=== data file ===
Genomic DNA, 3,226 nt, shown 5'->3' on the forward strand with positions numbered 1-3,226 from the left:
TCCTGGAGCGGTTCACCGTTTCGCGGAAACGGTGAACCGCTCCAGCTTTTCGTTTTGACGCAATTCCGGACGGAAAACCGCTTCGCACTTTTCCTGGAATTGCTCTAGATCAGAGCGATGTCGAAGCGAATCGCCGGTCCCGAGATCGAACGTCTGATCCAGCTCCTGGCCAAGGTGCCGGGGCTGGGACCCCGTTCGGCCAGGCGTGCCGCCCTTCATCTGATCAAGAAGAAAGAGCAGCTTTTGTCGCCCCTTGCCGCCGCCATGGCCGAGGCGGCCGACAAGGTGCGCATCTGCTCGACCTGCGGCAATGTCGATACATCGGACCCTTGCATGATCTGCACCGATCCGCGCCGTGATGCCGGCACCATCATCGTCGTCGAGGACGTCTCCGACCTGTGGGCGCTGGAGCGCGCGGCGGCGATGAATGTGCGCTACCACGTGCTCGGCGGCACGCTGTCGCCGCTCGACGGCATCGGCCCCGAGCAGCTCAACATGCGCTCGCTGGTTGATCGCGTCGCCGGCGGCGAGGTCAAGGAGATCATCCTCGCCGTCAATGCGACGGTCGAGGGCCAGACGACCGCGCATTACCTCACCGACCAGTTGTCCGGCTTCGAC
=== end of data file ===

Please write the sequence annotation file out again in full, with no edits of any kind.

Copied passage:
Genomic DNA, 3,226 nt, shown 5'->3' on the forward strand with positions numbered 1-3,226 from the left:
TCCTGGAGCGGTTCACCGTTTCGCGGAAACGGTGAACCGCTCCAGCTTTTCGTTTTGACGCAATTCCGGACGGAAAACCGCTTCGCACTTTTCCTGGAATTGCTCTAGATCAGAGCGATGTCGAAGCGAATCGCCGGTCCCGAGATCGAACGTCTGATCCAGCTCCTGGCCAAGGTGCCGGGGCTGGGACCCCGTTCGGCCAGGCGTGCCGCCCTTCATCTGATCAAGAAGAAAGAGCAGCTTTTGTCGCCCCTTGCCGCCGCCATGGCCGAGGCGGCCGACAAGGTGCGCATCTGCTCGACCTGCGGCAATGTCGATACATCGGACCCTTGCATGATCTGCACCGATCCGCGCCGTGATGCCGGCACCATCATCGTCGTCGAGGACGTCTCCGACCTGTGGGCGCTGGAGCGCGCGGCGGCGATGAATGTGCGCTACCACGTGCTCGGCGGCACGCTGTCGCCGCTCGACGGCATCGGCCCCGAGCAGCTCAACATGCGCTCGCTGGTTGATCGCGTCGCCGGCGGCGAGGTCAAGGAGATCATCCTCGCCGTCAATGCGACGGTCGAGGGCCAGACGACCGCGCATTACCTCACCGACCAGTTGTCCGGCTTCGAC